After seeing opening night of “Anything Goes” at that Ahmanson, I’m still humming the tunes this morning. In these dark economic times this top notch Roundabout Theatre Company production is a great pick me up.
If you’re a fan of the movies, you might be a tad disappointed. Keep an open mind and you’ll soon be tapping your toes and wanting to get up and dress elegant and dance. Fans of the musical may also been surprised. Guy Bolton and P.G. Wodehouse’s original book has been revised by Howard Lindsay and John Weidman. Yet “Anything Goes” has a history of revisions so purists shouldn’t be offended. The 1962 off-Broadway revival was revised, influenced by the movies. More Cole Porter songs were added such as “It’s De-Lovely” from “Red Hot and Blue” and “Friendship” from “DuBarry Was a Lady.”
The Tony Award-winning 1987 Broadway revival changed the order of some of the musical numbers and re-scored the music. It’s the revival of this 1987 version (which starred Patti Lupone) that opened on Broadway in 2011 with Sutton Foster playing Reno Sweeney. Foster went on to win a Tony for Best Actress. Foster left the Broadway production for star in the ABC family comedy “Bunheads.”
Cast in her place for the national tour is Rachel York. York’s Sweeney has plenty of glamour and she was able to sail through a few technical problems with the microphones on opening night.
Martin Pakledinaz’s costume design and Derek McLane’s scenic design give you all the sophisticated grace and beauty of the 1930s. It makes this the perfect toe-tapping opportunity to dress up Los Angeles.
In the first act, Reno Sweeney (York) meets with the man she thinks loves her, Billy Crocker (Erich Bergen). Crocker is a Wall Street broker working for Elisha Whitney (Dennis Kelly). Whitney is about to embark on a journey and Crocker has forgotten to bring Whitney’s passport.
Sweeney is also boarding that same ship with her back-up singing Angels, Purity (Jacqueline Burtney), Chastity (Courtney Rottenberger), Charity (Dionna Thomas Littleton) and Virtue (Vanessa Sonon). Sweeney is billed as the “most sensuous sermonizer.”
Also on board is another virtue: Hope. Hope Harcourt (Alex Finke) is an American debutante engaged to Sir Evelyn Oakleigh (Edward Staudenmayer) for his money at the urging of her practical mother, the widowed Evangeline (Sandra Shipley). Like Rose in “Titanic,” the Harcourt family is facing hard times and it’s the daughter who needs to marry for money. Evelyn isn’t an evil, jealous guy, but a likable lord who attempts to learn the American lingo with often hilarious results.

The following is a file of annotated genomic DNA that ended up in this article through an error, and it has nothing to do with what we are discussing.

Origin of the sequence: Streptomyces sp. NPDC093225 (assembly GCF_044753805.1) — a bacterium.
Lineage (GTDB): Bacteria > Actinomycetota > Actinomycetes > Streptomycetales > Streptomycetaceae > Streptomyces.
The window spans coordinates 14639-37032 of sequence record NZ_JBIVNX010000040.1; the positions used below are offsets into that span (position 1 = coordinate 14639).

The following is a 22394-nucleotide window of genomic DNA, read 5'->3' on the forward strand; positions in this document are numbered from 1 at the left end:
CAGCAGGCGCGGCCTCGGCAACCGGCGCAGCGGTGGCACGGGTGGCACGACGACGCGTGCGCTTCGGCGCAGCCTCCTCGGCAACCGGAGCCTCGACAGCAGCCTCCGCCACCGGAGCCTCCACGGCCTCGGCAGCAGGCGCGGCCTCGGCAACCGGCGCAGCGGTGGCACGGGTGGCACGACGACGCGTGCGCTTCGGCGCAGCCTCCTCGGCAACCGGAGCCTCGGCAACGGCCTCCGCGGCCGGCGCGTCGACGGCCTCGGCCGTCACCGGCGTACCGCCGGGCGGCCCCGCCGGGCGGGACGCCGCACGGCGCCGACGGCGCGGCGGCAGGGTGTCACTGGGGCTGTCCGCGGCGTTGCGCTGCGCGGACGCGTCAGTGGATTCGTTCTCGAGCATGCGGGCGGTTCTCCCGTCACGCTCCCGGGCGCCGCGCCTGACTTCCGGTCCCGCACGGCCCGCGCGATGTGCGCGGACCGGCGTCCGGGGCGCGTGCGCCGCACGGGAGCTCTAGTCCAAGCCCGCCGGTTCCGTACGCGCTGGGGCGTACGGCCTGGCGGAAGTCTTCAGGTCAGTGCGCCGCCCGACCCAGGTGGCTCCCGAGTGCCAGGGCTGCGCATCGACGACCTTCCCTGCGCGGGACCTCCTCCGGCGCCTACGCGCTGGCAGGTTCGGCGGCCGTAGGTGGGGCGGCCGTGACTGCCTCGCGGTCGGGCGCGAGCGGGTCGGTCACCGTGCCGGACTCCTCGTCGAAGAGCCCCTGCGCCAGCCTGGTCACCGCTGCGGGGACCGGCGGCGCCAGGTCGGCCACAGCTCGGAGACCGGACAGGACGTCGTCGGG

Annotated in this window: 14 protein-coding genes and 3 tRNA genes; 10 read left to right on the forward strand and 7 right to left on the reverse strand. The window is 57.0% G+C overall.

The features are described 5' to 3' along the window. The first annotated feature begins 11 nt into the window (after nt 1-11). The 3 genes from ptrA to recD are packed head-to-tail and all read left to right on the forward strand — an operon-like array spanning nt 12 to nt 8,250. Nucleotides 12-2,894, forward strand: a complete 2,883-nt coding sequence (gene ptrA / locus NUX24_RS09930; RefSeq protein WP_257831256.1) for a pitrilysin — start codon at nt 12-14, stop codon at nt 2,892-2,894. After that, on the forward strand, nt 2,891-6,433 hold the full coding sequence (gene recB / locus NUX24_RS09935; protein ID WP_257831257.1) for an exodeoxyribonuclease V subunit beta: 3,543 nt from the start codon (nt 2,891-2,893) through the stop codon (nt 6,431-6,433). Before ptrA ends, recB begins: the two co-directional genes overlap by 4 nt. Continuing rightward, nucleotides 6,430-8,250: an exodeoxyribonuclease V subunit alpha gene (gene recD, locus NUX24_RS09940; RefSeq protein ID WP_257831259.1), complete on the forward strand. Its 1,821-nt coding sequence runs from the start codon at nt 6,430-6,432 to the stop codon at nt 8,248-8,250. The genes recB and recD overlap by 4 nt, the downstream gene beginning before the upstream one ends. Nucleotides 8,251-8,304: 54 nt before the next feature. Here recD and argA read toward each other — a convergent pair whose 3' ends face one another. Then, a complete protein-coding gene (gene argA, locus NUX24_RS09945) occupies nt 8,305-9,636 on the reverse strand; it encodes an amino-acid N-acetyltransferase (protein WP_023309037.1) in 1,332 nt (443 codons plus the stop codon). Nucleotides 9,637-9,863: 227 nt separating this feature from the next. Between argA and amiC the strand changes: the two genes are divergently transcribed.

In keeping with the light-hearted religious theme, Bishop Henry T. Dobson (Gary Lindemann) also boards the ship with his two Chinese converts, Luke (Vincent Rodriguez III) and John (Marcus Shane) who used to be gamblers.
A criminal element boards–second-rate gangster Moonface Martin (Fred Applegate) and although he’s only the 13th on the most wanted list, his friend “Snakes Eyes” Johnson is public enemy number 1. Billy, hoping to prevent Hope’s marriage to Evelyn, stows away on the ship and is mistaken for Snake Eyes.
As this is all about romance, there’s no need to worry about anything unseemly except for the man-lusting lady Erma (Joyce Chittick).
What you get is a night filled with beautiful people flitting across the stage to great Cole Porter tunes such as “I Get a Kick Out of You” (first song of the night and sung by York), “You’re the Top” (Reno and Billy), “Friendship” (Moonface and Reno), “It’s De-lovely” (Billy and Hope) and “Anything Goes.” Staudenmayer and York are hysterical in the comedic take on “The Gypsy in Me” and their chemistry is a cool burn.
Director Kathleen Marshall has planned a cruise worth boarding, filled with beautiful people are making beautiful moves and finding romance. This is like the Love Boat with more style and money (and you won’t have to take motion sickness pills).
Need a spiritual lift? Want to be transported back to an era of grace and luxury? Enjoy Cole Porter? The production of “Anything Goes” is like a smooth cruise back to the 1930s with rose-colored glasses.
“Anything Goes” continues until January 6, 2013 at the Ahmanson. For more information, visit the Ahmanson website.